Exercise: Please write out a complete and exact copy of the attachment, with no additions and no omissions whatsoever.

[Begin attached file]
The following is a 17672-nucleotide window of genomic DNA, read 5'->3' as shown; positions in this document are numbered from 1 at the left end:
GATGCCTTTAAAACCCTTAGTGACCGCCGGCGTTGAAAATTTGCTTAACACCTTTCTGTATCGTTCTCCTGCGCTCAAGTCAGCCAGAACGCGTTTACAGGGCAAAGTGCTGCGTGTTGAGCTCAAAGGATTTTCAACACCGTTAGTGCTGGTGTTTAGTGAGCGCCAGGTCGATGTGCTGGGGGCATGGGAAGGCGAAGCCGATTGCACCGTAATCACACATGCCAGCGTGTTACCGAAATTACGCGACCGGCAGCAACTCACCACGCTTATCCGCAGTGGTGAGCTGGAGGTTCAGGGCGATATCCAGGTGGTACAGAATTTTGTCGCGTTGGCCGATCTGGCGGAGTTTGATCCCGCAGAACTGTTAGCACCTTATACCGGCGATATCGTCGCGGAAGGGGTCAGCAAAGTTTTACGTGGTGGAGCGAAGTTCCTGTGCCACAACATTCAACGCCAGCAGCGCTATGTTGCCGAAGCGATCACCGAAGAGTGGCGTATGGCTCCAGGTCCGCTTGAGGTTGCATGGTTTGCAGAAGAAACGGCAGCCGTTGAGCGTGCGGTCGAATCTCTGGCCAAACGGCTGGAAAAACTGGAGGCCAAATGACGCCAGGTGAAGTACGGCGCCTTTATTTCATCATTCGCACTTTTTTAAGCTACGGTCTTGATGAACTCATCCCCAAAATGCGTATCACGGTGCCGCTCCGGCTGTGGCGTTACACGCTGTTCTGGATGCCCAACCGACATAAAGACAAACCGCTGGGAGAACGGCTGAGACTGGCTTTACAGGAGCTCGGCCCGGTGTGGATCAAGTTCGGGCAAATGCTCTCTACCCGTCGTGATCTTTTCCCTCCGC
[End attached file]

The following is a 17672-nucleotide window of genomic DNA, read 5'->3' as shown; positions in this document are numbered from 1 at the left end:
GATGCCTTTAAAACCCTTAGTGACCGCCGGCGTTGAAAATTTGCTTAACACCTTTCTGTATCGTTCTCCTGCGCTCAAGTCAGCCAGAACGCGTTTACAGGGCAAAGTGCTGCGTGTTGAGCTCAAAGGATTTTCAACACCGTTAGTGCTGGTGTTTAGTGAGCGCCAGGTCGATGTGCTGGGGGCATGGGAAGGCGAAGCCGATTGCACCGTAATCACACATGCCAGCGTGTTACCGAAATTACGCGACCGGCAGCAACTCACCACGCTTATCCGCAGTGGTGAGCTGGAGGTTCAGGGCGATATCCAGGTGGTACAGAATTTTGTCGCGTTGGCCGATCTGGCGGAGTTTGATCCCGCAGAACTGTTAGCACCTTATACCGGCGATATCGTCGCGGAAGGGGTCAGCAAAGTTTTACGTGGTGGAGCGAAGTTCCTGTGCCACAACATTCAACGCCAGCAGCGCTATGTTGCCGAAGCGATCACCGAAGAGTGGCGTATGGCTCCAGGTCCGCTTGAGGTTGCATGGTTTGCAGAAGAAACGGCAGCCGTTGAGCGTGCGGTCGAATCTCTGGCCAAACGGCTGGAAAAACTGGAGGCCAAATGACGCCAGGTGAAGTACGGCGCCTTTATTTCATCATTCGCACTTTTTTAAGCTACGGTCTTGATGAACTCATCCCCAAAATGCGTATCACGGTGCCGCTCCGGCTGTGGCGTTACACGCTGTTCTGGATGCCCAACCGACATAAAGACAAACCGCTGGGAGAACGGCTGAGACTGGCTTTACAGGAGCTCGGCCCGGTGTGGATCAAGTTCGGGCAAATGCTCTCTACCCGTCGTGATCTTTTCCCTCCGC